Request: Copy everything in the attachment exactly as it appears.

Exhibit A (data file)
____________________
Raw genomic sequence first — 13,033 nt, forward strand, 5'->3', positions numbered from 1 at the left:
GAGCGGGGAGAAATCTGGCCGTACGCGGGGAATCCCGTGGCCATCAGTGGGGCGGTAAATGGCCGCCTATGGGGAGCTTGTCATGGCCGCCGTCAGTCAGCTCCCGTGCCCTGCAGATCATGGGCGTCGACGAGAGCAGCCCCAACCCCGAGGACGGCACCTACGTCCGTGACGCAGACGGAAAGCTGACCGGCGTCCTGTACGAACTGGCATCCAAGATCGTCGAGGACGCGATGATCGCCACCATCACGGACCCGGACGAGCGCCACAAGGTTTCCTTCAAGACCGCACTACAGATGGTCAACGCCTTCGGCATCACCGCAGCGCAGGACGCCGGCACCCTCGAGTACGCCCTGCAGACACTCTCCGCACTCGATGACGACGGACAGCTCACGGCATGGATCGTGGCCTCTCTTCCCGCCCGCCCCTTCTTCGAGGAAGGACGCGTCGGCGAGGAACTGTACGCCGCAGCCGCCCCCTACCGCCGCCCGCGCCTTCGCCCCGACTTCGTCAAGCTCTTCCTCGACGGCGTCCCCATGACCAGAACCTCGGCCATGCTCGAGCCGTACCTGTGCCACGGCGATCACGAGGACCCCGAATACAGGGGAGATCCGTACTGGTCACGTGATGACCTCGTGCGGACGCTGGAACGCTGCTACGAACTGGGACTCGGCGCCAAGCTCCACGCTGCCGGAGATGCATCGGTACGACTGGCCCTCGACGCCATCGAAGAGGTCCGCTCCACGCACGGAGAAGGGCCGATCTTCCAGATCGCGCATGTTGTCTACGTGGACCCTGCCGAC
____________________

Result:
Raw genomic sequence first — 13,033 nt, forward strand, 5'->3', positions numbered from 1 at the left:
GAGCGGGGAGAAATCTGGCCGTACGCGGGGAATCCCGTGGCCATCAGTGGGGCGGTAAATGGCCGCCTATGGGGAGCTTGTCATGGCCGCCGTCAGTCAGCTCCCGTGCCCTGCAGATCATGGGCGTCGACGAGAGCAGCCCCAACCCCGAGGACGGCACCTACGTCCGTGACGCAGACGGAAAGCTGACCGGCGTCCTGTACGAACTGGCATCCAAGATCGTCGAGGACGCGATGATCGCCACCATCACGGACCCGGACGAGCGCCACAAGGTTTCCTTCAAGACCGCACTACAGATGGTCAACGCCTTCGGCATCACCGCAGCGCAGGACGCCGGCACCCTCGAGTACGCCCTGCAGACACTCTCCGCACTCGATGACGACGGACAGCTCACGGCATGGATCGTGGCCTCTCTTCCCGCCCGCCCCTTCTTCGAGGAAGGACGCGTCGGCGAGGAACTGTACGCCGCAGCCGCCCCCTACCGCCGCCCGCGCCTTCGCCCCGACTTCGTCAAGCTCTTCCTCGACGGCGTCCCCATGACCAGAACCTCGGCCATGCTCGAGCCGTACCTGTGCCACGGCGATCACGAGGACCCCGAATACAGGGGAGATCCGTACTGGTCACGTGATGACCTCGTGCGGACGCTGGAACGCTGCTACGAACTGGGACTCGGCGCCAAGCTCCACGCTGCCGGAGATGCATCGGTACGACTGGCCCTCGACGCCATCGAAGAGGTCCGCTCCACGCACGGAGAAGGGCCGATCTTCCAGATCGCGCATGTTGTCTACGTGGACCCTGCCGAC